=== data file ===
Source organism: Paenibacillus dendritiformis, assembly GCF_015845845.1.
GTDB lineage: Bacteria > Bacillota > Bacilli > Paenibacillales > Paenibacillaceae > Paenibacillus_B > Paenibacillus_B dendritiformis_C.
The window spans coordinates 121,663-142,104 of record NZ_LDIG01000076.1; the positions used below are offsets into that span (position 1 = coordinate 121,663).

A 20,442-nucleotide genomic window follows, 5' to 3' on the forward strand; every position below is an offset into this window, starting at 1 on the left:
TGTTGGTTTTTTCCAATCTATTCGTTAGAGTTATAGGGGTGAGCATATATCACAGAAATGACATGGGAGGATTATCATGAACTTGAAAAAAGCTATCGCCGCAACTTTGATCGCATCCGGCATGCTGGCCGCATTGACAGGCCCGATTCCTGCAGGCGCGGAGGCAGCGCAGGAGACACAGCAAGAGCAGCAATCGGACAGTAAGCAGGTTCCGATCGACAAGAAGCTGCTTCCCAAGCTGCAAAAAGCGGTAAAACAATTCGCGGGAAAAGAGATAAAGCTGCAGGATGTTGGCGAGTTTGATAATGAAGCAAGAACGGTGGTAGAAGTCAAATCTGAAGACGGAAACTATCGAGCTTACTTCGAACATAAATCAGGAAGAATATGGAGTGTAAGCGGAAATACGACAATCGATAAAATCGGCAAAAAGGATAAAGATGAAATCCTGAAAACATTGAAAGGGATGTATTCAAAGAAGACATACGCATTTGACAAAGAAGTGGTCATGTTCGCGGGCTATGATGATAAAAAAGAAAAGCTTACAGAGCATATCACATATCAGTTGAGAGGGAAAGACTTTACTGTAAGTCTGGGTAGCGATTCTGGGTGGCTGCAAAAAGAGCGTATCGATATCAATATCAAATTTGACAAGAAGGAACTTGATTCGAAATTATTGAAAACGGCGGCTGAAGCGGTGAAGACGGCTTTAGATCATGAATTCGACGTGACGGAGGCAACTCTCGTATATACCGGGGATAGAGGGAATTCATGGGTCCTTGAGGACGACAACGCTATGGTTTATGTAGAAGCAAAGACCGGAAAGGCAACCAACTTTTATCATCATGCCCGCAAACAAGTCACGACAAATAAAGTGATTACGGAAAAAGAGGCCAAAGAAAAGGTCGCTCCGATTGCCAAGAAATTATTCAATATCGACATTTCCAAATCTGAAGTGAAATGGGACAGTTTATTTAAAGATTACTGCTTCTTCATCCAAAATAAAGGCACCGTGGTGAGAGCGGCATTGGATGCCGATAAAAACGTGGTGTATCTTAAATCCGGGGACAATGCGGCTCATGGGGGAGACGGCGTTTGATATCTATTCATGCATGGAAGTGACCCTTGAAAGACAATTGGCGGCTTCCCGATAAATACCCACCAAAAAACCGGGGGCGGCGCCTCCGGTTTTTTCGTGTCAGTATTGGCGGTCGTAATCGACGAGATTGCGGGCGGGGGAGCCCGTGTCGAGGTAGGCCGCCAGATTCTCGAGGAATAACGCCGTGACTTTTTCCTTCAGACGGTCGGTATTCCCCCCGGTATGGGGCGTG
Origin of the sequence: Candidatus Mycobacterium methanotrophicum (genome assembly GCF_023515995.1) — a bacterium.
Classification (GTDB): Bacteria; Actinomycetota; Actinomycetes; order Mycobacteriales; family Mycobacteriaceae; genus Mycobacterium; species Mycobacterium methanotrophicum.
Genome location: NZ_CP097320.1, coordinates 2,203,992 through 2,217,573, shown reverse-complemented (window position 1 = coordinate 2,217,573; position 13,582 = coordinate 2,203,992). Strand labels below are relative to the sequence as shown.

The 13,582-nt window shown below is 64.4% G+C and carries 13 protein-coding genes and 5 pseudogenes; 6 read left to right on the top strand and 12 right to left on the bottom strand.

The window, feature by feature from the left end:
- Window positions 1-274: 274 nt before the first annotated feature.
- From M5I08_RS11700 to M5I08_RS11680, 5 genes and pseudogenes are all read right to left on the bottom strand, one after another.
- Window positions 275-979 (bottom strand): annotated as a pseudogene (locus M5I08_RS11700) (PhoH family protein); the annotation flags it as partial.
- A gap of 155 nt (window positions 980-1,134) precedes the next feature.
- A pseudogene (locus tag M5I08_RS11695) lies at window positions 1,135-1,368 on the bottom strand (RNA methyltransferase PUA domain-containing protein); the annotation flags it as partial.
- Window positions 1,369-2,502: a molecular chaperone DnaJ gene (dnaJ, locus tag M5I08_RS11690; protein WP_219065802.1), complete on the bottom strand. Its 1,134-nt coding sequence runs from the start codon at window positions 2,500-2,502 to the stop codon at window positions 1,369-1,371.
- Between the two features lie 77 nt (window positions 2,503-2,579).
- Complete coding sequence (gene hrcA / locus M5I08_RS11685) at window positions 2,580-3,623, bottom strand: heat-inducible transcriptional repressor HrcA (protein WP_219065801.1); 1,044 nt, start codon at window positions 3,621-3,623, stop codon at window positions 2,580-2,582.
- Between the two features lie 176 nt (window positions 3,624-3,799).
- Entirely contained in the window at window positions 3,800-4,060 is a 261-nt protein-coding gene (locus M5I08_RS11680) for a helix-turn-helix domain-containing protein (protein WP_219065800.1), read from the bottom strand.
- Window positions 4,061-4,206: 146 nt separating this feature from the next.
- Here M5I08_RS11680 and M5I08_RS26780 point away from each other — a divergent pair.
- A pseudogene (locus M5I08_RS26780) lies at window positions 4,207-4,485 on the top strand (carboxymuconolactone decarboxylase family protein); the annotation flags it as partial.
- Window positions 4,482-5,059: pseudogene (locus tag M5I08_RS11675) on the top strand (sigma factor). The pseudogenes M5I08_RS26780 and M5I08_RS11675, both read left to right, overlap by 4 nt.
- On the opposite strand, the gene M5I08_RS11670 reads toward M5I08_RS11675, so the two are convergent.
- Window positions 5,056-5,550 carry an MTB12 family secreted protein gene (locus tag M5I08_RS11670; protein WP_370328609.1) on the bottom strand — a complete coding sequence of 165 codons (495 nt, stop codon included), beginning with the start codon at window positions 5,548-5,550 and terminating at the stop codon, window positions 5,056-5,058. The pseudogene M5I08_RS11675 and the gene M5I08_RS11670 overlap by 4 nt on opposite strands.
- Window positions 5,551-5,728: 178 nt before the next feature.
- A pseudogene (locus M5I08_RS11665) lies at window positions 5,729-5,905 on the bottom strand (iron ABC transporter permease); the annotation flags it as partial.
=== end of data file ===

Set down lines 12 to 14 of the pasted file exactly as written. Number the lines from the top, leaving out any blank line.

- From M5I08_RS11700 to M5I08_RS11680, 5 genes and pseudogenes are all read right to left on the bottom strand, one after another.
- Window positions 275-979 (bottom strand): annotated as a pseudogene (locus M5I08_RS11700) (PhoH family protein); the annotation flags it as partial.
- A gap of 155 nt (window positions 980-1,134) precedes the next feature.